This section is from the book "An Illustrated Flora Of The Northern United States, Canada And The British Possessions Vol2", by Nathaniel Lord Britton, Addison Brown. Also available from Amazon: An Illustrated Flora of the Northern United States, Canada and the British Possessions. 3 Volume Set..
Rubus arcticus L. Sp. Pl. 494. 1753.
R. acaulis Michx. Fl. Bor. Am, 1: 298. 1803.
Stems erect, simple or branched from the base, herbaceous, 3'-10' high, unarmed, finely pubescent, sometimes leafless below. Stipules oval or ovate, obtuse, 2"-4" long; leaves slender-petioled, 3-foliolate (rarely 5-foliolate); leaflets sessile or short-stalked, rhombic-ovate or obovate, coarsely and unequally serrate or slightly lobed, 9"-18" long; flowers solitary, or occasionally 2, terminal, slender-peduncled, pink, or rarely white, 6"-12" broad, sometimes dioecious; sepals acute, equalling or shorter than the obovate, entire or emarginate clawed petals; fruit light red, of several or numerous persistent or tardily deciduous drupelets, edible, fragrant.
In peat-bogs and damp woods, Quebec to Manitoba and British Columbia, and throughout arctic America. Also in northern Europe and Asia. Strawberry-leaved bramble. The petals of the American plant are mostly longer-clawed than those of the European. Summer.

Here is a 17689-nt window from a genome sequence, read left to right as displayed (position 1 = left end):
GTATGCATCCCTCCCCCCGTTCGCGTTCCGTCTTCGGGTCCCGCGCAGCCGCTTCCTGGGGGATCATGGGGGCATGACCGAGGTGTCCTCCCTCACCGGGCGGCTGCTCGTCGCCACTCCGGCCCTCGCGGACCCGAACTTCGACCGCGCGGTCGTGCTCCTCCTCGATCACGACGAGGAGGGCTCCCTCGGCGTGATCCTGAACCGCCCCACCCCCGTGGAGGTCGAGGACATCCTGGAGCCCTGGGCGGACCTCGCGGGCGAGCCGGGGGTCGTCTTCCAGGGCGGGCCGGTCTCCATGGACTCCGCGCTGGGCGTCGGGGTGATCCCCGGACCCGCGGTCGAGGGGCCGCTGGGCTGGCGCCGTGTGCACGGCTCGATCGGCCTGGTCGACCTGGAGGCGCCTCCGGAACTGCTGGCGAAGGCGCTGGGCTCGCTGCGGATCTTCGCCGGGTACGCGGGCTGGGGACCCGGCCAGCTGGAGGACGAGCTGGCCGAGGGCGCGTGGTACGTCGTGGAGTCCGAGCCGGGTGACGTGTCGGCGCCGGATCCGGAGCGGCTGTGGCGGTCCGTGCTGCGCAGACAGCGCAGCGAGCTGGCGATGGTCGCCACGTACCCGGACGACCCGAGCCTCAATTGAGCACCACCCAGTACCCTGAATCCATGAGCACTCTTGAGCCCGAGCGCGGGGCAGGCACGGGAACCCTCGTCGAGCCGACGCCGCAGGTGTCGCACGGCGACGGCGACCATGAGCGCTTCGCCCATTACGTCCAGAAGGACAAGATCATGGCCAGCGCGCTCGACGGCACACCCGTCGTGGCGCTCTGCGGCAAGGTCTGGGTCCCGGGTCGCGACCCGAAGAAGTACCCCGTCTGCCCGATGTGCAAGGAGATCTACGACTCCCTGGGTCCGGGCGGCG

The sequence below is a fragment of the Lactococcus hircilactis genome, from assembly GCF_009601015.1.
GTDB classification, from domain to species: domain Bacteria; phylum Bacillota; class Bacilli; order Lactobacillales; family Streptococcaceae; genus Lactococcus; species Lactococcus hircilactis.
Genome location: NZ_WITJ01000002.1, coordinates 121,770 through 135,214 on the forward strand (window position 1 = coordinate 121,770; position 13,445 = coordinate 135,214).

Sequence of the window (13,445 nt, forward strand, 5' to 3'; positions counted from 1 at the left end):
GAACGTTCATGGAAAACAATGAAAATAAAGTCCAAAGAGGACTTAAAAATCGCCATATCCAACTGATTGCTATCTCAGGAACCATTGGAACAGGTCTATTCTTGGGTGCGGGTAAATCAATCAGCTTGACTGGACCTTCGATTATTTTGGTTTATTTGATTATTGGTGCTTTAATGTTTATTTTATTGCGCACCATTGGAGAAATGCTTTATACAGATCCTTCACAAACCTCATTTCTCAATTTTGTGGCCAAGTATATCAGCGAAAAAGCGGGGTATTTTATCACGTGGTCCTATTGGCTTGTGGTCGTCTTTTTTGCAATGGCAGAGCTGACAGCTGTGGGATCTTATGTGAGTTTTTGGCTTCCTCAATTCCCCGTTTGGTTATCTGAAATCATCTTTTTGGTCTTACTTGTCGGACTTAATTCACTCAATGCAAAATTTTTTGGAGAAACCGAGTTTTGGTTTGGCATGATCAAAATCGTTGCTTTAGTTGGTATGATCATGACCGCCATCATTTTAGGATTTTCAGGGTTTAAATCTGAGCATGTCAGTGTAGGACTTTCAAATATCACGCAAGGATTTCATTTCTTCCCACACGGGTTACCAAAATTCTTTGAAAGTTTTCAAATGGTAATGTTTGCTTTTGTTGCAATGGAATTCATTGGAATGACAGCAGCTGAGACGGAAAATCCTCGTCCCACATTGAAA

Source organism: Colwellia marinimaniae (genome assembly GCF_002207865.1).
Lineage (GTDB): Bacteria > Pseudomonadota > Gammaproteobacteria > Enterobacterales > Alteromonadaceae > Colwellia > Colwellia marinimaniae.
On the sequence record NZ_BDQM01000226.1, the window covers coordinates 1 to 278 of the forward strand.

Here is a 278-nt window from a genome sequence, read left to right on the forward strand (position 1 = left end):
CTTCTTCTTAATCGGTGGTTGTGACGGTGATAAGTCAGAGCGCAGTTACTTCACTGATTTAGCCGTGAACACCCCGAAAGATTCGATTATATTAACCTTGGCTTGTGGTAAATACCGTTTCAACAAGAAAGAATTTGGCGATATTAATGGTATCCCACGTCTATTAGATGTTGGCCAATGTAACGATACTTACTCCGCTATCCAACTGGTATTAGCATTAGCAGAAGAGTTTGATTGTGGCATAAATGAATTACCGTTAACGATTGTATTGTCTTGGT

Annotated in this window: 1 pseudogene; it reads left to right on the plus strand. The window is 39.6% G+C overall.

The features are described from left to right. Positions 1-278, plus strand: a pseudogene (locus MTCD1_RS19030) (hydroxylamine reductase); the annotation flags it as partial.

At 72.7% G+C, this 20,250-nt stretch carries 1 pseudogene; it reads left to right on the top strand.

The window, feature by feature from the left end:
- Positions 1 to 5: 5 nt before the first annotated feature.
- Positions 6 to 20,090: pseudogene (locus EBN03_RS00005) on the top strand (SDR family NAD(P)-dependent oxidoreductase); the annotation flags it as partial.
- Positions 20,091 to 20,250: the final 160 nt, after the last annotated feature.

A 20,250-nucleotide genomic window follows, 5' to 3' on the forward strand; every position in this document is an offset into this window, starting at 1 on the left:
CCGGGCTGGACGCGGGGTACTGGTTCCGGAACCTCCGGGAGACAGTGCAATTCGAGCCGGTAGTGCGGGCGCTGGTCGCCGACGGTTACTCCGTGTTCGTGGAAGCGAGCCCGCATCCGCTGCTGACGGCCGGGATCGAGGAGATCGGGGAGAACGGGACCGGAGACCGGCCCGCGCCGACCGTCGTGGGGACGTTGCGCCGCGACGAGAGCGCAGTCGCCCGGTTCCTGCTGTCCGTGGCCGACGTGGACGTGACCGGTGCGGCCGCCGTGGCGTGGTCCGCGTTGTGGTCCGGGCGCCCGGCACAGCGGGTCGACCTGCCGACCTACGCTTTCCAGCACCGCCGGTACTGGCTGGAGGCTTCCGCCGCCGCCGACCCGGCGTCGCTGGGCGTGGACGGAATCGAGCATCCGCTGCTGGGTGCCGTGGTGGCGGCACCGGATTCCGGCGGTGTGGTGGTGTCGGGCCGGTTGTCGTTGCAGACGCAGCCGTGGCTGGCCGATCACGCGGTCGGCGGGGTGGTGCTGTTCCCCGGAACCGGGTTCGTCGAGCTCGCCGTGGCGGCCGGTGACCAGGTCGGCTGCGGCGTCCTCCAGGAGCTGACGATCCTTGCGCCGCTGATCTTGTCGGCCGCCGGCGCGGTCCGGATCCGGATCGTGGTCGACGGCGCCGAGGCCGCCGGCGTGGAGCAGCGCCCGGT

Rubus saxatilis var. canadensis Michx. Fl. Bor. Am. 1:
Stem trailing or ascending, unarmed, annual, herbaceous, or slightly woody and sometimes branched below, 6'-18' long, somewhat pubescent. Stipules oval, entire or few-toothed, 3"-5" long; leaves peti-oled, pedately or pinnately 3-foliolate, rarely 5-foliolate; leaflets rhombic-ovate, glabrous or nearly so, acute, the lateral ones mostly rounded, the terminal ones cuneate at the base, all sharply and often doubly serrate; peduncles slender, 1-3-flowered, glandular-pubescent; flowers 4"-6" broad; petals 5-7, white, spatulate-oblong, erect, rather longer than the acuminate reflexed sepals; fruit red-purple, about 6" long.
In swamps, Newfoundland to Alaska, south to New Jersey, Iowa and Nebraska. Intermediate between blackberries and raspberries. May-July. Running raspberry. Mulberry. Plum-bog-. swamp- or pigeon-berry. Dewberry. Fruit ripe July-Aug.
Rubus parvifolius Walt. Fl. Car. 149. 1788. Not L.
Shrubby, erect or nearly so, 1°-3° high, much branched, armed with stout straight or recurved prickles, the young shoots and lower surfaces of the leaves densely whitish-pubescent. Stipules linear; leaves petioled, 3-5-foliolate; leaflets thick, rugose above, l'-2' long, obovate or rarely oval, obtuse, dentate, especially above the middle, the terminal one cuneate; peduncles mainly terminal, 2-5-flowered; flowers white or pinkish, nearly 1' broad; petals exceeding the sepals; fruit brownish-black, often 1' long, delicious.